Last Call Review of draft-ietf-v6ops-reducing-ra-energy-consumption-02

Request Review of draft-ietf-v6ops-reducing-ra-energy-consumption
Requested rev. no specific revision (document currently at 03)
Type Last Call Review
Team Security Area Directorate (secdir)
Deadline 2015-10-27
Requested 2015-10-15
Authors Andrew Yourtchenko, Lorenzo Colitti
Draft last updated 2015-10-22
Completed reviews Genart Last Call review of -02 by Christer Holmberg (diff)
Genart Telechat review of -03 by Christer Holmberg
Secdir Last Call review of -02 by Yaron Sheffer (diff)
Opsdir Last Call review of -02 by Qin Wu (diff)
Assignment Reviewer Yaron Sheffer 
State Completed
Review review-ietf-v6ops-reducing-ra-energy-consumption-02-secdir-lc-sheffer-2015-10-22
Reviewed rev. 02 (document currently at 03)
Review result Has Issues
Review completed: 2015-10-22


    I have reviewed this document as part of the security directorate's
    ongoing effort to review all IETF documents being processed by the
    These comments were written primarily for the benefit of the
    area directors.  Document editors and WG chairs should treat these
    comments just like any other last call comments.

    This document contains device-side and network-side recommendations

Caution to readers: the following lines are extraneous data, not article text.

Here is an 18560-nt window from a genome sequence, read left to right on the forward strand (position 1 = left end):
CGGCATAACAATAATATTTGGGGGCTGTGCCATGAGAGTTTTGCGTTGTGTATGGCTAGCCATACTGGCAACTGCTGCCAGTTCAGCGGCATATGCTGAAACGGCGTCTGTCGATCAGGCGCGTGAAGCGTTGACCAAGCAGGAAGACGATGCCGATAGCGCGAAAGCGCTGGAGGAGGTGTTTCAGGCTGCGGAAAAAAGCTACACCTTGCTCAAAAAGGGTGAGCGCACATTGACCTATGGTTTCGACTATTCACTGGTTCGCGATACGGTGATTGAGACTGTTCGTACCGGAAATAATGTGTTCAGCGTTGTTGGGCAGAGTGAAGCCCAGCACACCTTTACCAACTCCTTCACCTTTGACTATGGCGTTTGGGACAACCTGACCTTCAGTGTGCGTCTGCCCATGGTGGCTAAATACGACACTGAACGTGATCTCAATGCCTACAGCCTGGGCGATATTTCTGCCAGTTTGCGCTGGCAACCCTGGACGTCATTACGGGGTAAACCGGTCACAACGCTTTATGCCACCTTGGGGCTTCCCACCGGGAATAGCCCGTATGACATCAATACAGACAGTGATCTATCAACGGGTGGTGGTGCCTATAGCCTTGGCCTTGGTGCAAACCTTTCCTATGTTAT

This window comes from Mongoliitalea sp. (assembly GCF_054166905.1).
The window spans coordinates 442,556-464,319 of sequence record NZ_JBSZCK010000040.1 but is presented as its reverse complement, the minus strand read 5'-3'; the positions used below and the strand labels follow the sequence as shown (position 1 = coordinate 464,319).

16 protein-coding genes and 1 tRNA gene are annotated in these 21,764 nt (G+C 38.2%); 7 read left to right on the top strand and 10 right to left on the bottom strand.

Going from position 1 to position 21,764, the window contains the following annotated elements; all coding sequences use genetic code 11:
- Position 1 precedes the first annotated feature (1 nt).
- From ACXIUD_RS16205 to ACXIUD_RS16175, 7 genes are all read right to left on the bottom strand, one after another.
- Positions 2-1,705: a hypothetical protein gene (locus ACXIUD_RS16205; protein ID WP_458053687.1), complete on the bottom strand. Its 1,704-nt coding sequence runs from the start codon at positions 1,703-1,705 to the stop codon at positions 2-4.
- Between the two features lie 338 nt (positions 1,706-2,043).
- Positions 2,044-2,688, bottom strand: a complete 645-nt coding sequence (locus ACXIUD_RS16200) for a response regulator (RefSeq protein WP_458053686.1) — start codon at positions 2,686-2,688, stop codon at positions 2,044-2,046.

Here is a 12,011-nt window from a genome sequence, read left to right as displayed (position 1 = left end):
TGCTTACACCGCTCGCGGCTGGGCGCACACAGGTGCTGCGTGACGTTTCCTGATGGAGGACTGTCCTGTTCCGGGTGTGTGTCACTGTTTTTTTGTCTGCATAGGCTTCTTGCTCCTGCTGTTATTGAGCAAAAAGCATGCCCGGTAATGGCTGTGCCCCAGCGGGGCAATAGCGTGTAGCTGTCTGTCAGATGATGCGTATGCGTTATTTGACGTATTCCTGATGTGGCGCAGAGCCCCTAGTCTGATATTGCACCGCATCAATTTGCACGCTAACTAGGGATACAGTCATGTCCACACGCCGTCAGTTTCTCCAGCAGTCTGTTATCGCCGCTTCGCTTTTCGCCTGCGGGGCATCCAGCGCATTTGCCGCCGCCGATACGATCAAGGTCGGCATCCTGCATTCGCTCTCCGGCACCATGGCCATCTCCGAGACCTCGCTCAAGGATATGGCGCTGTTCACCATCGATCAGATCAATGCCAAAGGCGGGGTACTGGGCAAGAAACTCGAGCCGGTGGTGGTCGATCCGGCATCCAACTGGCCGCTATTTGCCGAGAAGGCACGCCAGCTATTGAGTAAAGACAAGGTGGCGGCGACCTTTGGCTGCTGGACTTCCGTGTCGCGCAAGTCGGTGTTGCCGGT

aimed at reducing the number of IPv6 Router Advertisements, so that
    battery-powered devices are not badly affected by them. The document
    is short and well-written.


    The document is ready to be published, with a few minor issues.


    - My main issue with the document is that it describes a situation
    that's broken on both the network and the device side. It then
    proposes to change both sides, but it seems to me that we are now at
    a "local minimum". Given the existing network, there is no
    motivation for devices to change. And given the existing devices,
    there is no motivation for networks to change. I would suggest to
    propose a transition strategy that will get us there without
    assuming that all networks and all devices will magically start
    doing "the right thing" all at the same time. For example, during
    the transition period devices SHOULD allow to configure certain
    networks for the old behavior, and other networks for the new one.
    Or maybe devices can detect the network's behavior automatically.

    - Sec. 5.1 suggests to prefer certain Router Solicitations on the
    network side, so I would expect Sec. 5.2. to recommend that devices
    should use exactly those Solicitations.

    - The term "appropriate countermeasures" is not very useful when
    recommending security solutions. Do you have any examples? Router
    configurations? IPS devices? Legal actions? :-)

    - Can you add something about whether your proposal increases or
    decreases the risk of malicious hosts bricking a device (or a
    router?) by sending a RA with incorrect information?